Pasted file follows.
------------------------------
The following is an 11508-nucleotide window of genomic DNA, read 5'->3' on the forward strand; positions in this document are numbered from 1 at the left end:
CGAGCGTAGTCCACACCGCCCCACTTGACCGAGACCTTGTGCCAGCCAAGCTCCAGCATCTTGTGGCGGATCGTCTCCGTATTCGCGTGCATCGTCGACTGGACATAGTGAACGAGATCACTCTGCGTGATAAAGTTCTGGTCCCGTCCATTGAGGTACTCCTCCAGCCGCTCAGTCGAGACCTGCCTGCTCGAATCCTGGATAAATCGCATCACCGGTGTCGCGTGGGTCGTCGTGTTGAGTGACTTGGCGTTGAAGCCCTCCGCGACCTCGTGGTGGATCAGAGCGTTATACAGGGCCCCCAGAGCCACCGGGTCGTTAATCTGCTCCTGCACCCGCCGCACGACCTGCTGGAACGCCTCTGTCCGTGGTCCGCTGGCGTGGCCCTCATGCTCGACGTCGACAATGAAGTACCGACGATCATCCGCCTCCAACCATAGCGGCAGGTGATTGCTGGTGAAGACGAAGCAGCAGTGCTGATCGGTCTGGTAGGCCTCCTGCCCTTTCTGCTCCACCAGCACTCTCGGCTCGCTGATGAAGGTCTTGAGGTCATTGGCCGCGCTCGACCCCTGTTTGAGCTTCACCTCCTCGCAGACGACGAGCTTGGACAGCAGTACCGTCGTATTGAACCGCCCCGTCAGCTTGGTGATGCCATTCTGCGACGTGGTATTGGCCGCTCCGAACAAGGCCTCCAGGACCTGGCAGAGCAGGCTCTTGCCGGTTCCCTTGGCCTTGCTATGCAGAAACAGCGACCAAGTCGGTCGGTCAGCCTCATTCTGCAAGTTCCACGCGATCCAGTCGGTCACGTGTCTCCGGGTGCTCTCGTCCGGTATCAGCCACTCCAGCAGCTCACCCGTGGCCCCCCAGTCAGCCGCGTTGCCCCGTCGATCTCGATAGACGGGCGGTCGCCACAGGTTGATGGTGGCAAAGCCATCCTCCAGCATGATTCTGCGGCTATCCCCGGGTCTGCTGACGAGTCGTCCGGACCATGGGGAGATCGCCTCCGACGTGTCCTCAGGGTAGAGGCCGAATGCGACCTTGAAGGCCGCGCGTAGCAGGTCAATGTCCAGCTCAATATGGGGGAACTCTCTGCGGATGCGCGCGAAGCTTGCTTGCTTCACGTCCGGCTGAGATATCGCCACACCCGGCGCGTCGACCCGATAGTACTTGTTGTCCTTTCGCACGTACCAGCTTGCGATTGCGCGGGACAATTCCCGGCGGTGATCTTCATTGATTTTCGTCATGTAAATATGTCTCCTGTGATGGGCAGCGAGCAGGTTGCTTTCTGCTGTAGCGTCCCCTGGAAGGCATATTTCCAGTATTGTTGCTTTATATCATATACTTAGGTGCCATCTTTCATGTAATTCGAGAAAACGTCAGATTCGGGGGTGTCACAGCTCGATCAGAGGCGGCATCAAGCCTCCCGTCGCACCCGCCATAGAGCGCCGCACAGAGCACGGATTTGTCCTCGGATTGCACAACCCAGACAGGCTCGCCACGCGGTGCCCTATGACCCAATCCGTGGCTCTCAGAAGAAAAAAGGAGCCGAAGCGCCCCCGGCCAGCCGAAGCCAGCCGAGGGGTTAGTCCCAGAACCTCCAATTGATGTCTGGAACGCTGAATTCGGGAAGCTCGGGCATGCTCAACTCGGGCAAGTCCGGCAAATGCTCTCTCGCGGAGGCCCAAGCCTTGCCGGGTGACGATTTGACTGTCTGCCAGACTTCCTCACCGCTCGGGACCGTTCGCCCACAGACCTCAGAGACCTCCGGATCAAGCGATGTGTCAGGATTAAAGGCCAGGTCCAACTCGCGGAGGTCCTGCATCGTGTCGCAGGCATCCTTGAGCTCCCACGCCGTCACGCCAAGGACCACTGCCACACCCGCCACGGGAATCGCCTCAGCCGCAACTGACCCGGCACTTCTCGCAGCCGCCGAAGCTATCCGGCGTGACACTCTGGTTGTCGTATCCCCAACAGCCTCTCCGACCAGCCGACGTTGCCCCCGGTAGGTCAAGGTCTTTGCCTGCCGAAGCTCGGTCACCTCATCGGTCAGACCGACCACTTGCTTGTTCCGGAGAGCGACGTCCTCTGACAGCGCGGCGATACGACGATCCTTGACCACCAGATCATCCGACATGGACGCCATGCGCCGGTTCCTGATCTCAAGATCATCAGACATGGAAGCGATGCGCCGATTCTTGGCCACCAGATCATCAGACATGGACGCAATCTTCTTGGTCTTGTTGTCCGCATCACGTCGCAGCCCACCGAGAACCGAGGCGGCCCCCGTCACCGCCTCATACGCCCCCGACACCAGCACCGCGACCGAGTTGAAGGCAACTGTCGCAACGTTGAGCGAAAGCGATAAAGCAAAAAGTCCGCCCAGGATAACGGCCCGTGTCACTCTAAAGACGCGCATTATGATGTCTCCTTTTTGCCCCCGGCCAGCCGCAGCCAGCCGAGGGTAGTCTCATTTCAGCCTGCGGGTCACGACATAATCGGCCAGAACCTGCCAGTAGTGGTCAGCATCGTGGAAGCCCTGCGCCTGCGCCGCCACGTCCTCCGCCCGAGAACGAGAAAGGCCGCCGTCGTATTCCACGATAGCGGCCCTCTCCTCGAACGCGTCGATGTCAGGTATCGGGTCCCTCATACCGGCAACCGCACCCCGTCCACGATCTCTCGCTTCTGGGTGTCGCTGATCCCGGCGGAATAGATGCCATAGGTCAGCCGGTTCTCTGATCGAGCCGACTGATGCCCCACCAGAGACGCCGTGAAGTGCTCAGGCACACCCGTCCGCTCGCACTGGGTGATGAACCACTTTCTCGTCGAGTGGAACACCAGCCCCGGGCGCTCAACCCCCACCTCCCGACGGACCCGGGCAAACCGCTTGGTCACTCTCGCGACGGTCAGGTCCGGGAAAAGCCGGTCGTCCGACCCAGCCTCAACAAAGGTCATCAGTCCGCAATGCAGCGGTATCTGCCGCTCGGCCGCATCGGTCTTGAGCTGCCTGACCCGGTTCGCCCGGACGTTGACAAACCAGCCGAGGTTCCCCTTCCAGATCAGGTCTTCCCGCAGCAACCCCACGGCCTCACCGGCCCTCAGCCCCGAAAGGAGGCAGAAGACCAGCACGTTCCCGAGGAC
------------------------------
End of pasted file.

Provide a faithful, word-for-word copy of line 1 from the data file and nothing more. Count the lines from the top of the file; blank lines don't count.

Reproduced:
The following is an 11508-nucleotide window of genomic DNA, read 5'->3' on the forward strand; positions in this document are numbered from 1 at the left end: